Your Rights

Know Your Rights After Arrest

Types of Arrest

Misdemeanor – A crime such as Retail Theft less than $150.00,Theft less than $300.00 or Disorderly Conduct. You can be punished by paying a fine up to $2,500.00 or serving up to one year in jail or both.

Felony – The most serious crimes, such as Theft over $300.00, Retail Theft over $150.00, Robbery, Murder, or Possession of Drugs. Punishment for these crimes is imprisonment for more than one year, life imprisonment, probation, or in some cases even death.

When can you be arrested?

If a police officer has a warrant for your arrest.
If a police officer sees you violate or try to violate the law.
If a police officer believes you have violated the law.

After You Have Been Arrested.

You may refuse to talk to the police or answer any questions. You may refuse to sign a statement. You must be allowed to call a lawyer. If you cannot pay for a lawyer, you may insist that you have a free lawyer present during any police questioning.

What Can The Police Do To You After You Are Arrested?

Search your body. Search your belongings. Search your car if you are in it. Search the space around you if you are in your home. The police officer must show you a search warrant before he can enter and search your home.

Can The Police Test You For Alcohol?

Yes, if you have been driving, but the results can be used against you in court. You have the right to refuse, but your refusal may result in your drivers license being taken away. Your refusal to take the test may be used as evidence against you in court.

Your Rights In Court

The court must tell you the charge against you.
The court must tell you of your right to have a lawyer.
The court must appoint a lawyer to represent you if you cannot afford to hire a lawyer.
You must be given time to obtain a lawyer.

What Does “Waive Your Rights” Mean?

To choose to give them up.
You may decide not to talk with a lawyer.
You decide to talk with the police. All facts you give to the police may be used against you in court.
You may decide to sign a statement.
You may decide to take any tests.
You are never required to waive your rights.

When Do You Go To Court?

You may have to go to court several times. The court or the police immediately after arrest will tell you when to go to court.

Do You Need A Lawyer In Court?

It is best for you to have a lawyer with you. The court will ask who your lawyer is. The court will give you a chance to find a lawyer. If there is a chance that you could go to jail and cannot afford to pay for a lawyer, the court will assign an attorney to help you.

What Will Your Lawyer Do?

Your lawyer will learn all about the charges against you. Your lawyer will try to help you. You should try to help your lawyer all you can. Tell the lawyer all you know about your case. Tell your lawyer about your arrest. What you tell your lawyer is private. The police or the court cannot find out what you tell your lawyer.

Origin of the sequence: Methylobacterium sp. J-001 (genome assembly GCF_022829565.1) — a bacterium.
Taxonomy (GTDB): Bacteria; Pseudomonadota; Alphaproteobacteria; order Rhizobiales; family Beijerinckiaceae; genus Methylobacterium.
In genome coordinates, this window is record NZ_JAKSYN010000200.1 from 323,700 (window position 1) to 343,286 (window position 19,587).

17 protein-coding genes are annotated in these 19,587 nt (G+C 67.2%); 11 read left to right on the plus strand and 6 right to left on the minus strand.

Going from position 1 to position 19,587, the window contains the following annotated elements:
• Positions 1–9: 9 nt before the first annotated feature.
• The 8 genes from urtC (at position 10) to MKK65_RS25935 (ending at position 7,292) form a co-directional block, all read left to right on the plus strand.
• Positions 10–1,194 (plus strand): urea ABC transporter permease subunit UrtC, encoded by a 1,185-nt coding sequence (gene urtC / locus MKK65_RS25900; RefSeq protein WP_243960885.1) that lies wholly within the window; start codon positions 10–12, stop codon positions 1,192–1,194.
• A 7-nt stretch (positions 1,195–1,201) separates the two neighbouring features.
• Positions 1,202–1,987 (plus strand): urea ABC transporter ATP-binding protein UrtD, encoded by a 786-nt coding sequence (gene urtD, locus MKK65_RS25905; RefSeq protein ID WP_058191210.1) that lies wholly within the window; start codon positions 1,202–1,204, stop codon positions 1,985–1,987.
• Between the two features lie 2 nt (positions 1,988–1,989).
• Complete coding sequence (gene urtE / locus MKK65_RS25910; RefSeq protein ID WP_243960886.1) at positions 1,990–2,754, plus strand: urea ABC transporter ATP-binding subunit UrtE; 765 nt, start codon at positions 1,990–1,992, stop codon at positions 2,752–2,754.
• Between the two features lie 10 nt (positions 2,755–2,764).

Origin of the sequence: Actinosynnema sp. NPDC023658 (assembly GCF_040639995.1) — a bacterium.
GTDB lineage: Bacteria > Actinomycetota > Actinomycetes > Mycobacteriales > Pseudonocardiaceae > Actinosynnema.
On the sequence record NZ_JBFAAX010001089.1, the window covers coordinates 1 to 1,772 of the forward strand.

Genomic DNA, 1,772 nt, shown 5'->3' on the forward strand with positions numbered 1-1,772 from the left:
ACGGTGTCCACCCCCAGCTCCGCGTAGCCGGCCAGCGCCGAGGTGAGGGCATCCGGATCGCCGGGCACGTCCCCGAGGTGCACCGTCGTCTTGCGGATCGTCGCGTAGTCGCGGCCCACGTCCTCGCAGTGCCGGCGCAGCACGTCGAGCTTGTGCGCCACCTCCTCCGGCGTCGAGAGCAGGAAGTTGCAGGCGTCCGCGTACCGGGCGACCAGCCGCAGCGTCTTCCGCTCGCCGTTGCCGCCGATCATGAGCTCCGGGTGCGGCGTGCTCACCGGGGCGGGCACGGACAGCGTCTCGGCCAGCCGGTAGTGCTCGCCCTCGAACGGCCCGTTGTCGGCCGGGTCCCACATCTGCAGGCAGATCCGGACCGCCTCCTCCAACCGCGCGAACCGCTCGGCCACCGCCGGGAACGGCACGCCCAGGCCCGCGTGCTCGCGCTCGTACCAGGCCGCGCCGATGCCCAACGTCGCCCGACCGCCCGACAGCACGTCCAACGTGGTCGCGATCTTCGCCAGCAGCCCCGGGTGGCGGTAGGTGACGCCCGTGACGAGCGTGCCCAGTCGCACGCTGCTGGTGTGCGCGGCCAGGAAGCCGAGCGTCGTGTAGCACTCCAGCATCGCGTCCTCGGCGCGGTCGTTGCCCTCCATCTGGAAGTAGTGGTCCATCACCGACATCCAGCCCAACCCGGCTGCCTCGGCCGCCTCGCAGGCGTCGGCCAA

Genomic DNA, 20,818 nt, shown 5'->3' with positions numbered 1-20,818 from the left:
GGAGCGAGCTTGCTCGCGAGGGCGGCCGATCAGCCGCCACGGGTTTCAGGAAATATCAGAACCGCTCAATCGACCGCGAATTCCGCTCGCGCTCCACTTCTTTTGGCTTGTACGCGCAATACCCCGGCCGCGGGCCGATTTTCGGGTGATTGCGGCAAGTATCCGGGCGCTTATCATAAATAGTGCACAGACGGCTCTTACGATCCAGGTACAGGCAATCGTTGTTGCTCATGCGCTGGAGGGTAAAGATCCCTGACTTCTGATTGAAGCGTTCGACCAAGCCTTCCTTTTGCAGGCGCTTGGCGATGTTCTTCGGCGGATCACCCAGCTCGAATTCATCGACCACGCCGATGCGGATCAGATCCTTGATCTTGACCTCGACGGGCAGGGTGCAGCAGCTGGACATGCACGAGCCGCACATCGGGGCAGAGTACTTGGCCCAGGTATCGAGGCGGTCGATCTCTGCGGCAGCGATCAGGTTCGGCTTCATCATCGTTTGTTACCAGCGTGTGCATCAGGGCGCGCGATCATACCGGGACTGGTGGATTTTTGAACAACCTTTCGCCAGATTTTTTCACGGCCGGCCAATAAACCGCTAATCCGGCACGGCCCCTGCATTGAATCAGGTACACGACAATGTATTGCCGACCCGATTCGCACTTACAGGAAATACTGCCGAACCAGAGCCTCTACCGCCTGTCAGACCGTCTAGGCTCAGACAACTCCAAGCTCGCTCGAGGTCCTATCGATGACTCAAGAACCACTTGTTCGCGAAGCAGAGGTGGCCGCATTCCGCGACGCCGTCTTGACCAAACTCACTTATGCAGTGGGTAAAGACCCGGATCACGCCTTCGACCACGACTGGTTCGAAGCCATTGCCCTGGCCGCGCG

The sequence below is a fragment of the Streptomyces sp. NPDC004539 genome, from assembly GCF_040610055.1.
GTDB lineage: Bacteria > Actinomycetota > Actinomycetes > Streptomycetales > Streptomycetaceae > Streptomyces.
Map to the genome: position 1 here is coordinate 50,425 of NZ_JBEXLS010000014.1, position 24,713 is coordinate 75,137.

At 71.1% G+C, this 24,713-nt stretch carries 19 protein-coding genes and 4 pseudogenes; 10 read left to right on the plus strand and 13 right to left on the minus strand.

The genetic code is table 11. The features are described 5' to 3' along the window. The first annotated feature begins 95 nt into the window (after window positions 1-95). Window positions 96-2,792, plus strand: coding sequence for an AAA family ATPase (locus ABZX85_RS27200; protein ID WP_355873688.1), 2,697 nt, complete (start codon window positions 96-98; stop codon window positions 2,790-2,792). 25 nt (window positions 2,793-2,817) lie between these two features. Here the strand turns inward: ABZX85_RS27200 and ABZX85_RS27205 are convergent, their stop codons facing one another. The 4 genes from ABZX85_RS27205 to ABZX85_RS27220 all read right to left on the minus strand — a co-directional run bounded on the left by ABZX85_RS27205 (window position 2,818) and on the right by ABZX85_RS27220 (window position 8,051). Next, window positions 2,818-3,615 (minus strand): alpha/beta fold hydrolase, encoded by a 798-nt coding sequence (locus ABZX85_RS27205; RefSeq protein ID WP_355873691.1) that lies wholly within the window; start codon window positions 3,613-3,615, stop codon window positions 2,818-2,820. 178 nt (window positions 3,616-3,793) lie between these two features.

What Happens In Court?

The court will ask if you plead “guilty” or “not guilty”. Your lawyer will help you make your decision to plead guilty or not guilty.
If you plead ” guilty”, the court will decide your punishment.
If you plead “not guilty,” the court will set a date for your trial.

Can You Answer “Not Guilty” Even If You Are Guilty?

You are innocent until you are proven guilty. Your lawyer may think that the evidence against you is not enough to prove that you are guilty. You may have a better chance if you go to trial. You have a trial only if you plead “not guilty.”

What Kind Of Trial Will You Have?

You have a right to a jury trial. You may ask for a jury trial or a bench trial. If you ask for a bench trial,the judge will decide if you are found “guilty” or “not guilty.” If you request a jury trial, the jury will decide if you are “guilty or “not guilty”. Your lawyer will help you decide whether you should ask for a jury trial.

Is Court Any Different For A Felony Charge?

Yes. Before you answer “guilty” or “not guilty”, you will have a preliminary hearing, or your case will go to the grand jury.
If you have a preliminary hearing, a judge hears the evidence against you in a public courtroom. He then decides if you should be held for trial.
If your case goes to the grand jury, 12 people will hear the evidence against you in a secret meeting. They will decide if you should be held for trial

What Happens While You Wait For Your Trial?

In some cases, you my be freed on bail until the trial, but you must come to court on your court dates before the trial. In some cases, where you have not posted the appropriate bail, you must wait in jail until your trial. In both cases, your lawyer will prepare your case for trial while you wait.


Bail – Guarantee of money to let a person out of jail until after his trial.
Evidence – Anything that shows what is true and what is not.
Innocent – Doing no wrong, not guilty.
Jury – A group of 12 people in court who decide what the facts are.
Preliminary hearing – A meeting in court before the trial for you, your lawyer, the prosecutor and the judge.
Prosecutor – The lawyer for the city or county.
Violation – Breaking the law.
Waive – To give away a right.